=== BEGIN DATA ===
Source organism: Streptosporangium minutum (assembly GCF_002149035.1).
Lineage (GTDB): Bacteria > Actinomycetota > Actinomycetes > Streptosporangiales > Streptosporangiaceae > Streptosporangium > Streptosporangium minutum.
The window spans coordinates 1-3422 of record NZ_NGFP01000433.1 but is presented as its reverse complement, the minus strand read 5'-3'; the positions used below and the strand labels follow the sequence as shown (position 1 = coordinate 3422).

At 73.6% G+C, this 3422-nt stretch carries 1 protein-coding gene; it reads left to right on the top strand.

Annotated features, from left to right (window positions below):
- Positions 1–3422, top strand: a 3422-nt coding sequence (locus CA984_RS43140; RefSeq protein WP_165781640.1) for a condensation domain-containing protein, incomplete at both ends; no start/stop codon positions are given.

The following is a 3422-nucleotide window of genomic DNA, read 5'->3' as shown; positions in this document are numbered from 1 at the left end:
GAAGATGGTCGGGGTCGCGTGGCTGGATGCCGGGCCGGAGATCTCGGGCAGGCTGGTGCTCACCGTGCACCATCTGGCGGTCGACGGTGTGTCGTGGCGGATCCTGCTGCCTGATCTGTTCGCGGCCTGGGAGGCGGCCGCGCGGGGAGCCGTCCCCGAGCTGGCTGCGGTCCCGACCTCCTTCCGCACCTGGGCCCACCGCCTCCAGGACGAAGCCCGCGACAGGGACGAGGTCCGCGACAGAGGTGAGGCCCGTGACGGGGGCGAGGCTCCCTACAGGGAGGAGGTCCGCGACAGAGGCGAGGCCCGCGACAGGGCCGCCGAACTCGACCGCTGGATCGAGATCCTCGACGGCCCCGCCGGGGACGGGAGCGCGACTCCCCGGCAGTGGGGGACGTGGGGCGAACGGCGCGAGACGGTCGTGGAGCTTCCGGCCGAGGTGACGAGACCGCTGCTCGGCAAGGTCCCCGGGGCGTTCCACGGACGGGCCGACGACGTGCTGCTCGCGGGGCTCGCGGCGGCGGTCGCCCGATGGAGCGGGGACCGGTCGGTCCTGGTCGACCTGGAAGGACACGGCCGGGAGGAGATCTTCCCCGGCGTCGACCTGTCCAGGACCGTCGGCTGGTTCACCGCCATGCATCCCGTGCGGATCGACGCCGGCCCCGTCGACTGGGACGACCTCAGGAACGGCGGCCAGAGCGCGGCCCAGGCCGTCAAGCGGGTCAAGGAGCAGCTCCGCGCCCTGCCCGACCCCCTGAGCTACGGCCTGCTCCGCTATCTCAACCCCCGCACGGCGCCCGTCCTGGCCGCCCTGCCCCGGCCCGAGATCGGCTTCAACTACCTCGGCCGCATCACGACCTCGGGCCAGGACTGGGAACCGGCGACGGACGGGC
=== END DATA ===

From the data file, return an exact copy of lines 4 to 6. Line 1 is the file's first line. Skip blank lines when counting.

At 73.6% G+C, this 3422-nt stretch carries 1 protein-coding gene; it reads left to right on the top strand.

Annotated features, from left to right (window positions below):
- Positions 1–3422, top strand: a 3422-nt coding sequence (locus CA984_RS43140; RefSeq protein WP_165781640.1) for a condensation domain-containing protein, incomplete at both ends; no start/stop codon positions are given.